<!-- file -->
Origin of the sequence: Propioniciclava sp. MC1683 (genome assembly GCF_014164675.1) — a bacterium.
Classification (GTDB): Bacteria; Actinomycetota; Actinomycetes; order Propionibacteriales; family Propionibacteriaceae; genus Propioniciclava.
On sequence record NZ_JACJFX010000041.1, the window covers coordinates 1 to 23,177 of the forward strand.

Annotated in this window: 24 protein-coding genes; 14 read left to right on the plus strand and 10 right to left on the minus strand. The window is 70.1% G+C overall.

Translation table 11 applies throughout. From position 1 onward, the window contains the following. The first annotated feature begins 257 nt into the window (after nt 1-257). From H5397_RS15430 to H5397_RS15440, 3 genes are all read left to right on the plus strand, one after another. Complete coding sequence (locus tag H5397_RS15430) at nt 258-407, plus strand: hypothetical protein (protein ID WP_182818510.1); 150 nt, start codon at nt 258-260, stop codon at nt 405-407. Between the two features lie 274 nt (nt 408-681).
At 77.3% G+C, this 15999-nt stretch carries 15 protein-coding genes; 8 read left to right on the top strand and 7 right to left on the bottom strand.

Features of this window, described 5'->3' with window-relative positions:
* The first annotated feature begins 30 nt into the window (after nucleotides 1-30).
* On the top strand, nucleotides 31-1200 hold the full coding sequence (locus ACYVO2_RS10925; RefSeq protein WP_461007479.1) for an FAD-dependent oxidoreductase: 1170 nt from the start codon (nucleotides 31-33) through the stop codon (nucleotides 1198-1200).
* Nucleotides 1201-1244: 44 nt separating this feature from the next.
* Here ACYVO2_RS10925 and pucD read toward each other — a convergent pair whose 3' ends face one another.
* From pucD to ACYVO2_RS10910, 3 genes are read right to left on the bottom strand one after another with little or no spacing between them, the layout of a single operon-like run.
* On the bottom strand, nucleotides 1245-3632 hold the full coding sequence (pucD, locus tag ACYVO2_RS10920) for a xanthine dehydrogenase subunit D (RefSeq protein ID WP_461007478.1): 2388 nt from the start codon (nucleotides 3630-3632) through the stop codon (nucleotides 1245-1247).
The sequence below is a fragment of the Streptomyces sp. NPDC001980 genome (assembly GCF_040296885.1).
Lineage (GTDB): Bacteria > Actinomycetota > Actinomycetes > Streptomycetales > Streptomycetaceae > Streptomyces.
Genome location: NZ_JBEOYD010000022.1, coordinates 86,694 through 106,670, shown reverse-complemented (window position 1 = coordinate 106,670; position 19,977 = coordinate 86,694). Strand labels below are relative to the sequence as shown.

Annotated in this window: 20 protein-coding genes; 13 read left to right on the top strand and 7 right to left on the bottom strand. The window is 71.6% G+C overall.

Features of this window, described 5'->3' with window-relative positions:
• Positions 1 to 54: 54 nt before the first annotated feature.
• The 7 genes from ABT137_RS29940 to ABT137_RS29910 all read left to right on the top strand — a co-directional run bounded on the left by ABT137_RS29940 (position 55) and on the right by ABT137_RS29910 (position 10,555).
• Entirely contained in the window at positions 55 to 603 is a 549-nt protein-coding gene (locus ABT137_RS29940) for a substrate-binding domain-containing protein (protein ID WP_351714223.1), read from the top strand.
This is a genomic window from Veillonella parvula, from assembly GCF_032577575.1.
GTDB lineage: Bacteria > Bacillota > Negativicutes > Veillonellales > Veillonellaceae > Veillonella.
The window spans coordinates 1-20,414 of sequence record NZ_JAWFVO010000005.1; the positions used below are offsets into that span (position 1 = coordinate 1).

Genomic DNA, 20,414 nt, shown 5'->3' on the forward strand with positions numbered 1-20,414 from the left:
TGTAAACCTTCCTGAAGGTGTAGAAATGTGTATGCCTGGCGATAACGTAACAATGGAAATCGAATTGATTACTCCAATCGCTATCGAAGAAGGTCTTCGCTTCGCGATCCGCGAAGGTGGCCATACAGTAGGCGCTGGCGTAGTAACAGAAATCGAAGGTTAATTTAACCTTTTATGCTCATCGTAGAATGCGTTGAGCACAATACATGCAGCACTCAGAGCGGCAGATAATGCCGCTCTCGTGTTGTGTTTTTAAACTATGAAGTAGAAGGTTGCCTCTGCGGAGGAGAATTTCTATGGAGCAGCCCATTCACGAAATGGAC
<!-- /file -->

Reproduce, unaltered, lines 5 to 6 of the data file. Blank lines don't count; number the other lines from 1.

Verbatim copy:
Translation table 11 applies throughout. From position 1 onward, the window contains the following. The first annotated feature begins 257 nt into the window (after nt 1-257). From H5397_RS15430 to H5397_RS15440, 3 genes are all read left to right on the plus strand, one after another. Complete coding sequence (locus tag H5397_RS15430) at nt 258-407, plus strand: hypothetical protein (protein ID WP_182818510.1); 150 nt, start codon at nt 258-260, stop codon at nt 405-407. Between the two features lie 274 nt (nt 408-681).
At 77.3% G+C, this 15999-nt stretch carries 15 protein-coding genes; 8 read left to right on the top strand and 7 right to left on the bottom strand.